Add to that the fact that the site is VERY well designed, the graphics are all professional, and there's a really cute chick. Any 1 of those 3 could be chance, but the change that a 13-yo professional-level web and graphic designer ALSO has a cute chick for a friend is absolutely absurd.

      The only people going to fall for this are the same 13 year olds that ALREADY want a PSP for xmas. Nobody else will care.
      • by jandrese (485)
        The biggest giveaway is right on the header. Nobody in real life tries to work in the X, O, Square, and Triangle into their website, only Sony Marketing would do that. I mean the writeup complained that it was not obviously labeled as an ad, but honestly, how many people are going to think otherwise?
    • by mike260 (224212)
      Beer ads are clearly understood to be ads by everyone but small children. The website in question pretends to be something it's not (albeit very ineptly) - you have to look at whois to find out it's an ad. But I agree, it is a form of marketing (better known as astroturfing).
    • the beer commercial shows you that when you open up one of their beers you get 20 naked women to show up at your party, but the "other" beer brings balding middle aged men.

      Honestly, which party would be better for you, the host? Buying a few 24 packs of coors light for you and your sports friends or stocking up on 4/$9 wine coolers for the ladies? Think about it
      • Re: (Score:2, Offtopic)

        by hal2814 (725639)
        What are you 13? You can keep the ladies who drink wine coolers. I'll take the ones who drink real drinks like tequila and vodka. But to answer your question, I'll take the beer. Being married with children, I rarely have time to unwind, drink beer, and watch sports with my buddies anymore.
    • What beer is that? All I get to my party are balding, aging men who... went to school with me.

      Thanks for making me feel old.
    • by erroneus (253617) on Tuesday December 12, 2006 @10:58AM (#17207776) Homepage
      I think every form of advertising needs to express that it is an ad. There has been much discussion about fake or otherwise paid 'news stories' during normal news broadcasts. This falls within that classification in my opinion. If it purports to be genuinely fan-based and is not, it's a lie -- just as when news media purports to be presenting a product endorsement as a genuine "unbiased news item."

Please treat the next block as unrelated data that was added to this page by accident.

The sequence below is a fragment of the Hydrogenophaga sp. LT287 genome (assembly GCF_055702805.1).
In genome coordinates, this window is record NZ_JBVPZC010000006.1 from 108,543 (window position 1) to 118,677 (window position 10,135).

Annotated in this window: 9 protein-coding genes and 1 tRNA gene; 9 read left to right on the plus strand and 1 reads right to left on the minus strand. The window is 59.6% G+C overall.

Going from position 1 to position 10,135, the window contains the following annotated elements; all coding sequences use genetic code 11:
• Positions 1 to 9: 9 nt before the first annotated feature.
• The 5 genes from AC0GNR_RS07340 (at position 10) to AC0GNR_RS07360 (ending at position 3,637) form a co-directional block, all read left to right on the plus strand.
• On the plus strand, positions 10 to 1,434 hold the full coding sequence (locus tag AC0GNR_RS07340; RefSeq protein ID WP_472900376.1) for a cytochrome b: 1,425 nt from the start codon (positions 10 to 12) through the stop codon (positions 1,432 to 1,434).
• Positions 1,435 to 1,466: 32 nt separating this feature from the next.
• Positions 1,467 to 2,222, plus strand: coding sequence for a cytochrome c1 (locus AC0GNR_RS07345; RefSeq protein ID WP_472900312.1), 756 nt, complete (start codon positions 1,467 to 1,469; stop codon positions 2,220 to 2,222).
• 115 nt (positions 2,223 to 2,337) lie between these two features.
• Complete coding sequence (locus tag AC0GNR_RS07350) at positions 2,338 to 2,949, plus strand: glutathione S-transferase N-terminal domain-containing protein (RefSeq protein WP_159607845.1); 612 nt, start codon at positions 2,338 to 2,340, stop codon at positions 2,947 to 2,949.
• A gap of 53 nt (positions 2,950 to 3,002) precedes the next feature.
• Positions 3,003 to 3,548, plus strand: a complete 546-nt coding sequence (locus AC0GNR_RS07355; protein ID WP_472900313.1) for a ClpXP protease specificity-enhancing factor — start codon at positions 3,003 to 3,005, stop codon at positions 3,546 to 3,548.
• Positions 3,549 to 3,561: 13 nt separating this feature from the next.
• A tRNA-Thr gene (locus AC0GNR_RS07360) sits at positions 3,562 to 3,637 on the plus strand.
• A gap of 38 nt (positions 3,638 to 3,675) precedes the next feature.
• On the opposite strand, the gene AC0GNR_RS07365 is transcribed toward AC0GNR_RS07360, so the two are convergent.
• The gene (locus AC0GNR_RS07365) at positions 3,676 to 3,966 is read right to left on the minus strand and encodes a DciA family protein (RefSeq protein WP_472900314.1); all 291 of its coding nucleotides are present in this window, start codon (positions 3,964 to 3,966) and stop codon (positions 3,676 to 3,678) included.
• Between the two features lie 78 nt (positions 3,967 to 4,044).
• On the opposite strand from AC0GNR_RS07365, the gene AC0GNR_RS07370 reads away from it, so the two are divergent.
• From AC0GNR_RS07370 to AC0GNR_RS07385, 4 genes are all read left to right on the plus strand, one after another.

When information is presented, it should be cited when there are profit-based slants involved. I don't want to say there should be a law about it, but in some cases, there are already laws about it. But basically, I believe that if companies have a right to sue and use legal intimidation to slap down critics and even genuine fan-based media, then the public should also have a right to be informed when they are being fed a load of crap generated by marketers and advertisers. I would only consider that to be fair and balanced.
      • Re: (Score:3, Funny)

        by brkello (642429)
        When information is presented, it should be cited when there are profit-based slants involved. I don't want to say there should be a law about it, but in some cases, there are already laws about it. But basically, I believe that if companies have a right to sue and use legal intimidation to slap down critics and even genuine fan-based media, then the public should also have a right to be informed when they are being fed a load of crap generated by marketers and advertisers. I would only consider that to be
    • ...to be saying this.

      The difference between a beer ad with 20 naked women and the youtube thing is that the beer ad doesnt try to make you think its real.

      What sony is doing is not called marketing, its called deception.
      • by teh_chrizzle (963897) <kill-9 AT hobbiton DOT org> on Tuesday December 12, 2006 @12:01PM (#17208900) Homepage
        What sony is doing is not called marketing, its called deception.

        i think you have your terms confused.

        when a prominent media figure uses lawyers and journalists to avoid telling the truth, that's called spin .

        when a government official enlists the help of others to not tell the truth, that's called a national security .

        when a huge multi-national corporation doesn't tell the truth, that's called marketing .

        when a regular person, doesn't tell the truth and has no money, politcal affiliation or legal representation that's lying .



        lying is bad. spinning, marketing, and national security are what keeps us safe at night.

    • by PingSpike (947548)
      I pretty much agree. Both ATI and Nvidia have recieved a lot of flack lately for their viral marketing campaigns...but when you look at its base its the same old story: paying people to pretend to like your products. Ultimately the buyer has to beware and trust their own judgement. You're always getting lied too, so this isn't really anything new. Do what you always did, assume you were being lied to until its revealed otherwise.

      However, this doesn't stop me from seeing how utterly pathetic it is to pay a m
    • by Pojut (1027544)
      You are somewhat wrong. Most of the time you see a drug commercial not say what it does, that is because it has not yet been approved or has it's approval pending by the FDA. They are not legally allowed to tell you what it does in a commercial unless it has been fully tested and approved by the FDA.

      Now, a pharmaceutical company can choose to not tell you what it does, although that is rare (there are some out there that do it on a regular basis though...never quite understood that)
  • by HappySqurriel (1010623) on Tuesday December 12, 2006 @10:22AM (#17207230)